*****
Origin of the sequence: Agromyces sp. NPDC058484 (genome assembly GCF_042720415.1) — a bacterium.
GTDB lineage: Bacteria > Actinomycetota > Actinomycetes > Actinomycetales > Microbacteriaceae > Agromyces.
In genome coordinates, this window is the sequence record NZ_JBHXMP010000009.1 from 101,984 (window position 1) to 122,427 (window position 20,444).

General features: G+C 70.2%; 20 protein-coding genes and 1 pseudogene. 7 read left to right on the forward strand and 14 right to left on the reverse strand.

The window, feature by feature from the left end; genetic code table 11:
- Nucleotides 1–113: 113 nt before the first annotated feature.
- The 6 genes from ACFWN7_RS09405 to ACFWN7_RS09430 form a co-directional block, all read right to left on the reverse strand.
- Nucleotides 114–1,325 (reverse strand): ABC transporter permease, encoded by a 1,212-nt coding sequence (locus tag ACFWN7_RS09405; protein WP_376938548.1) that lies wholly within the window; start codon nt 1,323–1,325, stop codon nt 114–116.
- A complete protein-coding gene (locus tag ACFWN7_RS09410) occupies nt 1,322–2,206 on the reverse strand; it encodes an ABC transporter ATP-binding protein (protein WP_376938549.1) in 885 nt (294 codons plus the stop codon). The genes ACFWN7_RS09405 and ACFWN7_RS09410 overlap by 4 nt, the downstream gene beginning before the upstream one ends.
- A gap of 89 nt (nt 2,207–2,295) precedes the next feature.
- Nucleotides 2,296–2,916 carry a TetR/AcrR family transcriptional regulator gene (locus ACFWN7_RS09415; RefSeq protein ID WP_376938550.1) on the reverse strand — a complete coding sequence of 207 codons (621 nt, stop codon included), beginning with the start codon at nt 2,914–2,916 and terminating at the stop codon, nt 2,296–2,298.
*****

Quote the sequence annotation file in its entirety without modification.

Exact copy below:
Origin of the sequence: Agromyces sp. NPDC058484 (genome assembly GCF_042720415.1) — a bacterium.
GTDB lineage: Bacteria > Actinomycetota > Actinomycetes > Actinomycetales > Microbacteriaceae > Agromyces.
In genome coordinates, this window is the sequence record NZ_JBHXMP010000009.1 from 101,984 (window position 1) to 122,427 (window position 20,444).

General features: G+C 70.2%; 20 protein-coding genes and 1 pseudogene. 7 read left to right on the forward strand and 14 right to left on the reverse strand.

The window, feature by feature from the left end; genetic code table 11:
- Nucleotides 1–113: 113 nt before the first annotated feature.
- The 6 genes from ACFWN7_RS09405 to ACFWN7_RS09430 form a co-directional block, all read right to left on the reverse strand.
- Nucleotides 114–1,325 (reverse strand): ABC transporter permease, encoded by a 1,212-nt coding sequence (locus tag ACFWN7_RS09405; protein WP_376938548.1) that lies wholly within the window; start codon nt 1,323–1,325, stop codon nt 114–116.
- A complete protein-coding gene (locus tag ACFWN7_RS09410) occupies nt 1,322–2,206 on the reverse strand; it encodes an ABC transporter ATP-binding protein (protein WP_376938549.1) in 885 nt (294 codons plus the stop codon). The genes ACFWN7_RS09405 and ACFWN7_RS09410 overlap by 4 nt, the downstream gene beginning before the upstream one ends.
- A gap of 89 nt (nt 2,207–2,295) precedes the next feature.
- Nucleotides 2,296–2,916 carry a TetR/AcrR family transcriptional regulator gene (locus ACFWN7_RS09415; RefSeq protein ID WP_376938550.1) on the reverse strand — a complete coding sequence of 207 codons (621 nt, stop codon included), beginning with the start codon at nt 2,914–2,916 and terminating at the stop codon, nt 2,296–2,298.